2. Thu Apr 17, 2008 1:55 am
    Yes, the world billionaires and multi-millionaires do have a plan to eliminate much of the world`s population and enslave the rest. This ruling class has no conscience!

  3. by RPW
    Thu Apr 17, 2008 2:35 am
    There were riots in Haiti, Indonesia, the Philippines, and
    Cameroon over increasing food costs.
    http://harpers.org/archive/2008/04/Week ... 2008-04-15

  4. Thu Apr 17, 2008 3:45 am
    Meanwhile the world's farmers are getting bankrupting prices for their products, like our beef prices, about half of what they were 10 years ago, and millions of farmers have been thrown off their lands all over the world, here in the NAFTA countries, thousands committed and are committing suicides every year .

    All thanks to the WTO, the WB etc. conspiracies legalizing theft and starvation for the victims.

    Ed Deak.

  5. Thu Apr 17, 2008 3:59 am
    There's an excellent documentary that demonstrates just how the IMF, World Bank and others have devastated agriculture in Jamaica. These policies are in place all over the developing world.

    <b>Life and Debt</b>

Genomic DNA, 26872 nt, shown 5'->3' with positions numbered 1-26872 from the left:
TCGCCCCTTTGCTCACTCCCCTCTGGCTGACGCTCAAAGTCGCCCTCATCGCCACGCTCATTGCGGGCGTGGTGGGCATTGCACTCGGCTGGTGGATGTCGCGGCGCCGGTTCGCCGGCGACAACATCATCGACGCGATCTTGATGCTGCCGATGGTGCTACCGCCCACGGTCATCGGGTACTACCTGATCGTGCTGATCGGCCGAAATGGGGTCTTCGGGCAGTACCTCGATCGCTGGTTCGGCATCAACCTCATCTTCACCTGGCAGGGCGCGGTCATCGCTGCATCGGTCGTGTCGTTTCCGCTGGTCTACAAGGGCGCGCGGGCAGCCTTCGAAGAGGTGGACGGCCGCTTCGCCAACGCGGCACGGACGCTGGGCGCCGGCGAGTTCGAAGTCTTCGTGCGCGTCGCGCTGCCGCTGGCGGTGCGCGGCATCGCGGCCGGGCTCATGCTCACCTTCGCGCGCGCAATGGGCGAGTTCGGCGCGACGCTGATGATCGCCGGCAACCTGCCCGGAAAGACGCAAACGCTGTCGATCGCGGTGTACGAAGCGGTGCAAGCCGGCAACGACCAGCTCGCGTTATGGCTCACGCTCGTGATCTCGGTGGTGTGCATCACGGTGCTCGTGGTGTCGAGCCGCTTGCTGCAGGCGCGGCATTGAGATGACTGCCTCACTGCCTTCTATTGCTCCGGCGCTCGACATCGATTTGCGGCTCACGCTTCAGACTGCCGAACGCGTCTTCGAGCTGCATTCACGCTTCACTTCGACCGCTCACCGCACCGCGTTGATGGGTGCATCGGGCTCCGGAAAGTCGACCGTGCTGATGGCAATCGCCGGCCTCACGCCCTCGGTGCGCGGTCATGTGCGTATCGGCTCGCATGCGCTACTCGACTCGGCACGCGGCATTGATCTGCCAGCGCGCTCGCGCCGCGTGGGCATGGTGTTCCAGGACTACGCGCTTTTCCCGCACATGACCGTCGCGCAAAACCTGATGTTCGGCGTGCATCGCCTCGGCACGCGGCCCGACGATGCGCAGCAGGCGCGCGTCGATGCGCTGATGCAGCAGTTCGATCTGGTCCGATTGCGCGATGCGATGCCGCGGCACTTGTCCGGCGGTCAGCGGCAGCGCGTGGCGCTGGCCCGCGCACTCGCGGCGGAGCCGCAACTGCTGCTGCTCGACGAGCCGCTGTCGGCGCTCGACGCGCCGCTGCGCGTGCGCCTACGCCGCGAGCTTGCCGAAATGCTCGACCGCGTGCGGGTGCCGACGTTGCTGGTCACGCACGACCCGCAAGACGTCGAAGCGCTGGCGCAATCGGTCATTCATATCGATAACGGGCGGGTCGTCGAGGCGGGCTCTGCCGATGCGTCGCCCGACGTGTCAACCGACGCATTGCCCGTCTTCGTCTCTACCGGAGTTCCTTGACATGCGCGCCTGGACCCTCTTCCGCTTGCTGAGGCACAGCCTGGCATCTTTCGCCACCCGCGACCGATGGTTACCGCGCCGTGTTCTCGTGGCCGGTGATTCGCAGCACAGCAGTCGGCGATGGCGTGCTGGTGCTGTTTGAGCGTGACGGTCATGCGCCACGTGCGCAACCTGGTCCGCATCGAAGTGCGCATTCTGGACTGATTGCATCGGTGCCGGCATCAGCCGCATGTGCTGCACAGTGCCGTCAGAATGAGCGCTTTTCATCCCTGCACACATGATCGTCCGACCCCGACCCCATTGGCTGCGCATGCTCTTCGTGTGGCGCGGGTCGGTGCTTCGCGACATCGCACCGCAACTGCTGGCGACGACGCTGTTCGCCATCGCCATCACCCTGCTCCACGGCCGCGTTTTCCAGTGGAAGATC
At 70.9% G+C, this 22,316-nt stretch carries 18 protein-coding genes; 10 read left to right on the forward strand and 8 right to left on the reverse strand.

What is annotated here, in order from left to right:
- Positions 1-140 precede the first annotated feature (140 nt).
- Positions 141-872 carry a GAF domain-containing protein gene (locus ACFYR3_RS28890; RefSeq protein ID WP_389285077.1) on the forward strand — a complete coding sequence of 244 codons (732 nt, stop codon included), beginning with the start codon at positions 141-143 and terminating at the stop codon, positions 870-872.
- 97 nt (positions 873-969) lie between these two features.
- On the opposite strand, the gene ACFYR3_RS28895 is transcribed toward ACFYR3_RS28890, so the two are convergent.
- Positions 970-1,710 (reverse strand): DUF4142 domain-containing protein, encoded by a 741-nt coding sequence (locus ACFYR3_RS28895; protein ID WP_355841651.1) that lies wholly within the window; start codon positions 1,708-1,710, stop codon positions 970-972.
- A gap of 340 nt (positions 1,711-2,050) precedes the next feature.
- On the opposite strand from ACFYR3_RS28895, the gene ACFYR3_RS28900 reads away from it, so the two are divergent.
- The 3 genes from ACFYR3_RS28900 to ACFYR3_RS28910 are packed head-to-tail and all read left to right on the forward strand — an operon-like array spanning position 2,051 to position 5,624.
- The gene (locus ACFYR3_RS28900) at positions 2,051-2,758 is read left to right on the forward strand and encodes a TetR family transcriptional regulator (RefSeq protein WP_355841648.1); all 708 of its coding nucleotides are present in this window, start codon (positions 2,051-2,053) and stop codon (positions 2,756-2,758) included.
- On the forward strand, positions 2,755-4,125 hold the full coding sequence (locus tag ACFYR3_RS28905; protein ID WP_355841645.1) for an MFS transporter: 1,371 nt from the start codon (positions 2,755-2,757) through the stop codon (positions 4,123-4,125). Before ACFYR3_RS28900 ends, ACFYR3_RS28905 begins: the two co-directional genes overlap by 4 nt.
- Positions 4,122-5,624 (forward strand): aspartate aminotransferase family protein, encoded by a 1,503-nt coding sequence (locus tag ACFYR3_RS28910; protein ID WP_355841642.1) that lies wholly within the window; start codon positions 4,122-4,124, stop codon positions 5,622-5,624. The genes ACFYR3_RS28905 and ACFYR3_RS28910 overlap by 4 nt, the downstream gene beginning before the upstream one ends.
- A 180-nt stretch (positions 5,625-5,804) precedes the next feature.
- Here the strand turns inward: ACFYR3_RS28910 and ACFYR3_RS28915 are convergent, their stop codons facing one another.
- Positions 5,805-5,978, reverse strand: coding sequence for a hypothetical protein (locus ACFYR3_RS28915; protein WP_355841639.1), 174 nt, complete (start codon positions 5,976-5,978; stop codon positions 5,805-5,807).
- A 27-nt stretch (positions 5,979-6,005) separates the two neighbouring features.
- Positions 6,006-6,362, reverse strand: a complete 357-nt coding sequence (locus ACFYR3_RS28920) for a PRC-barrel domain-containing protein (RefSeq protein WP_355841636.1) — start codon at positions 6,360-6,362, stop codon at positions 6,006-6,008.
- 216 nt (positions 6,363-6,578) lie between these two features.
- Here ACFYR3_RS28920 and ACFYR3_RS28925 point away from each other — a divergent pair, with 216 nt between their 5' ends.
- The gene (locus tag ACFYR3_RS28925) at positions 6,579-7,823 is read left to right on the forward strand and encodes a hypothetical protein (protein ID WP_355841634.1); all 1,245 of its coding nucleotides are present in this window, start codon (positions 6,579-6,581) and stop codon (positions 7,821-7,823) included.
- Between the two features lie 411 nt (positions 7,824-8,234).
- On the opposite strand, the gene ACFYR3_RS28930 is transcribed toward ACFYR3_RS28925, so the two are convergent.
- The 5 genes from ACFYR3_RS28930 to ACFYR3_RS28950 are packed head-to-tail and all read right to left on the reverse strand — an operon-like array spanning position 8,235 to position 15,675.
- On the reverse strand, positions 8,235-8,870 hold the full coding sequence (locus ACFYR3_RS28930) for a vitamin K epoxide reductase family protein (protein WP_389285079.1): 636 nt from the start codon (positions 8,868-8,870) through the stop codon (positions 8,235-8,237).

Former Prime Minister Michael Manley was elected on a non-IMF platform in 1976. He was forced to sign Jamaica's first loan agreement with the IMF in 1977 due to lack of viable alternatives-- a global pattern common throughout the Third World. At present Jamaica owes over $4.5 billion to the IMF, the World Bank and the Inter-American Development Bank (IADB) among other international lending agencies yet the meaningful development that these loans have "promised" has yet to manifest. In actuality the amount of foreign exchange that must be generated to meet interest payments and the structural adjustment policies which have been imposed with the loans have had a negative impact on the lives of the vast majority. The country is paying out increasingly more than it receives in total financial resources, and if benchmark conditionalities are not met, the structural adjustment program is made more stringent with each re negotiation. To improve balance of payments, devaluation (which raises the cost of foreign exchange), high interest rates (which raise the cost of credit), and wage guidelines (which effectively reduce the price of local labor) are prescribed. The IMF assumes that the combination of increased interest rates and cutbacks in government spending will shift resources from domestic consumption to private investment. It is further assumed that keeping the price of labor down will be an incentive for increasing employment and production. Increased unemployment, sweeping corruption, higher illiteracy, increased violence, prohibitive food costs, dilapidated hospitals, increased disparity between rich and poor characterize only part of the present day economic crisis.